Confirmed: Penny Mordaunt is running for the top job
Several Tory MPs declared their support for Penny Mordaunt moments after the Commons Leader announced she was running for the top job.
Neil Hudson, MP for Penrith and The Border, tweeted: “I am backing @PennyMordaunt to be Prime Minister as I believe she has the leadership attributes, experience, empathy and compassion to unite our country and lead us through these challenging times.”
Nicola Richards, MP for West Bromwich East, said she believes Ms Mordaunt will be the “stabilising, calm and collected figure” needed to “see us through the turbulent times ahead”.
“I’m backing @PennyMordaunt to unite our party, deliver our 2019 manifesto and win the general election,” she tweeted. “I know Penny will be the stabilising, calm and collected figure we need to see us through the turbulent times ahead.”
Harriett Baldwin, MP for West Worcestershire, Bob Seely, MP for the Isle of Wight, and Caroline Dinenage, MP for Gosport, also expressed their support.
Former cabinet minister Andrea Leadsom has backed Mordaunt to be the new Tory leader, citing her “compassion” and “determination”.
Quoting a post from Ms Mordaunt announcing her bid, Ms Leadsom tweeted: “Delighted by this!
“Penny has the experience, the compassion and the determination to lead our country to a bright future!”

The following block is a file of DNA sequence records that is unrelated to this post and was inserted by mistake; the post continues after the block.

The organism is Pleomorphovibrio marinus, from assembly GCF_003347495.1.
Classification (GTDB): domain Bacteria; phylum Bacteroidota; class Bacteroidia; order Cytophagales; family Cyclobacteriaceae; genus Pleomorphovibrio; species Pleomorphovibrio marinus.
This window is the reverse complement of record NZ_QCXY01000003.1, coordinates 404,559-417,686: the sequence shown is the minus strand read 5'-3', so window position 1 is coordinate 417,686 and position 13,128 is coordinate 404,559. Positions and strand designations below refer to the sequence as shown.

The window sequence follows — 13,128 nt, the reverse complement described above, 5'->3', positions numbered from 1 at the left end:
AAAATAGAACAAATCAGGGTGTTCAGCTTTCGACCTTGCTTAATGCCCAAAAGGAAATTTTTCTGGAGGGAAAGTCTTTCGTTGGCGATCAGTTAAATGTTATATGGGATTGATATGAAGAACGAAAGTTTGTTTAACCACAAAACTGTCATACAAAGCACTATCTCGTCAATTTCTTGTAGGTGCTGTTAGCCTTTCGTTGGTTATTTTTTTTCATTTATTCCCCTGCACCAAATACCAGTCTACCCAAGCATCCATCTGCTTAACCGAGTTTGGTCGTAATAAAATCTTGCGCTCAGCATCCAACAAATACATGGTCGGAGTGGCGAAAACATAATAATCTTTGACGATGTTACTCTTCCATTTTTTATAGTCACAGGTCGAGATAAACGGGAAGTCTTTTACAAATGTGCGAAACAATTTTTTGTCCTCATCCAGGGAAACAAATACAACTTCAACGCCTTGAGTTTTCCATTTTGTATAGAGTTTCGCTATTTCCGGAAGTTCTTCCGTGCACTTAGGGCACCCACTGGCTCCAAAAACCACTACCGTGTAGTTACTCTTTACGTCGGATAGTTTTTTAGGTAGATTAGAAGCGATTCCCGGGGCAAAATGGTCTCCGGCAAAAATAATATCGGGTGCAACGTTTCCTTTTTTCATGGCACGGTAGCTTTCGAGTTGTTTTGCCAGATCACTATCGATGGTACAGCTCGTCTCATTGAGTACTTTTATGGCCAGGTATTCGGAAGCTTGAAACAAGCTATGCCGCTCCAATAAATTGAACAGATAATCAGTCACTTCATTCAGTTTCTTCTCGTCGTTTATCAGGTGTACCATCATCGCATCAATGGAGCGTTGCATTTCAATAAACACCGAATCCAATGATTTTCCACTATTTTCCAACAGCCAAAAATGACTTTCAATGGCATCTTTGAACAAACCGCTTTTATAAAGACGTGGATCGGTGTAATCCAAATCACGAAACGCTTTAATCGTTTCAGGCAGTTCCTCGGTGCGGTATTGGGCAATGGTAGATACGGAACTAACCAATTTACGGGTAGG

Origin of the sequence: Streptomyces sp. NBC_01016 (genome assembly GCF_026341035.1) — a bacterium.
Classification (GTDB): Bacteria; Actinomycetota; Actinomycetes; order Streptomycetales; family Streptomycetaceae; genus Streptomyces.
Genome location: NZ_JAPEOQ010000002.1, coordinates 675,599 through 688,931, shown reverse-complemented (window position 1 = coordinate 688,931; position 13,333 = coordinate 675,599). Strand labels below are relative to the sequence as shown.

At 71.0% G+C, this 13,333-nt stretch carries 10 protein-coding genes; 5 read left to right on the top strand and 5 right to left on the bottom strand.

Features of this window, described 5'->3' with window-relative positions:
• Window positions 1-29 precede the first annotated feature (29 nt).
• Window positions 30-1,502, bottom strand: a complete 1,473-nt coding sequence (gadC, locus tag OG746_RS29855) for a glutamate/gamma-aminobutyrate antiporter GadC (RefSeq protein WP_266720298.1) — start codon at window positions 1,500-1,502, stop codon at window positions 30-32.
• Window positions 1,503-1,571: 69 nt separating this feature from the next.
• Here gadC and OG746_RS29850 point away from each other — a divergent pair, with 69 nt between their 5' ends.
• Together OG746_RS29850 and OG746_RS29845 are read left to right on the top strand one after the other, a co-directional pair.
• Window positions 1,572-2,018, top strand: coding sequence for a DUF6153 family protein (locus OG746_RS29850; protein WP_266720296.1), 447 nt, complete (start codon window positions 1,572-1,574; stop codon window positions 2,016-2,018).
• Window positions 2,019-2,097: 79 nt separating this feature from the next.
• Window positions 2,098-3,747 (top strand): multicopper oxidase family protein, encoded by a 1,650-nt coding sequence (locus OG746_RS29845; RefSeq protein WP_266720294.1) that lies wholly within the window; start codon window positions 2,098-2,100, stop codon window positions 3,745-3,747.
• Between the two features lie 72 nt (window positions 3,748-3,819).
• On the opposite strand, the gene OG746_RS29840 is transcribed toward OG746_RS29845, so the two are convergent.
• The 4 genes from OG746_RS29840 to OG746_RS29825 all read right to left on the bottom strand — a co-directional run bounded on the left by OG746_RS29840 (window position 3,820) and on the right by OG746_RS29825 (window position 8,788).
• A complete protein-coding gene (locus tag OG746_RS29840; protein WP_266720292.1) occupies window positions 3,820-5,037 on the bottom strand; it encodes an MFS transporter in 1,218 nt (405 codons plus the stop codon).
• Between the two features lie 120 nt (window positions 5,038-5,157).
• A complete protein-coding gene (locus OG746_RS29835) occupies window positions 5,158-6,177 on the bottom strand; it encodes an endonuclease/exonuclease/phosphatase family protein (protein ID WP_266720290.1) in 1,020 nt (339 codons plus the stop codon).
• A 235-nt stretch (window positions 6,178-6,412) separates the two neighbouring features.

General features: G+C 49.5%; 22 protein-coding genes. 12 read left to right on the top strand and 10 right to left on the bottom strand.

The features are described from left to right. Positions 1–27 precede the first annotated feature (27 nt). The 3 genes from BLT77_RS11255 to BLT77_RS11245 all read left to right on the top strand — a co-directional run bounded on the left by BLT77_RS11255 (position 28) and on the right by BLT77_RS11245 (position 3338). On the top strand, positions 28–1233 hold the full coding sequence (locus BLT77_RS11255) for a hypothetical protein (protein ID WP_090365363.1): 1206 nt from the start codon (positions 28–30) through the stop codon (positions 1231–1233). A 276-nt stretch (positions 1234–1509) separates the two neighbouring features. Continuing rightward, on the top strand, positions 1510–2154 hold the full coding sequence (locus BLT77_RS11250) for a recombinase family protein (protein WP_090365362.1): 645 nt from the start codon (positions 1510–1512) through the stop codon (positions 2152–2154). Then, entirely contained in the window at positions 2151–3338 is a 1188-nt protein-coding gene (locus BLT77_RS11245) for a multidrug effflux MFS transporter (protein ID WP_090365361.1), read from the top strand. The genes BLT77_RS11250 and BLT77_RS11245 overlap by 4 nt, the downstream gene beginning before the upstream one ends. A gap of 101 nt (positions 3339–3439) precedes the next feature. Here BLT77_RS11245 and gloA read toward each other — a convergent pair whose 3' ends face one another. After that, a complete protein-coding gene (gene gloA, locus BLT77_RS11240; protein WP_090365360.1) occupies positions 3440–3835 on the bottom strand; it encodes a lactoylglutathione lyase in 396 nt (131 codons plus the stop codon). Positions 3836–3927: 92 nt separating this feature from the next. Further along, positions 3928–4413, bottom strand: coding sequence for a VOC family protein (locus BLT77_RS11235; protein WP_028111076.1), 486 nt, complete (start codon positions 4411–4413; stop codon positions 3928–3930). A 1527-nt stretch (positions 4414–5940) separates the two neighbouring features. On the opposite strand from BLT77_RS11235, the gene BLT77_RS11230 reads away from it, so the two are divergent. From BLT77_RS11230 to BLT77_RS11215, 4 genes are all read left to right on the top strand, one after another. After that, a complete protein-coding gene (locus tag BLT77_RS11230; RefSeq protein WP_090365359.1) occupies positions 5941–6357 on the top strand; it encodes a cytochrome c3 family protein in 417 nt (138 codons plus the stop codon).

She added the hashtag #PM4PM.
Meanwhile, Cabinet Office minister Chris Philp said he would back Rishi Sunak to replace Liz Truss in No 10.
Mr Philp, who was moved from his old post as chief secretary to the Treasury last week in the wake of mini-budget turmoil, tweeted: “After a lot of thought I’ve decided to support and nominate Rishi as the next PM.
“I think he will serve our country’s national interest very well in the months and years ahead, through globally turbulent times.”
He said he hopes the Tory party “unites around whoever wins, in the national interest”.
More than half of Britons would be unhappy to see Boris Johnson return as prime minister, according to a poll.
The YouGov poll of 3,429 adults on Friday suggested 27 per cent would be happy to see him return to office, compared with 52 per cent who did not like the idea.
Conservative voters were more favourable, with 25 per cent saying they would be happy and 31 per cent would be very happy.
However, 13 per cent of Tory voters said they would be very unhappy and 8 per cent fairly unhappy.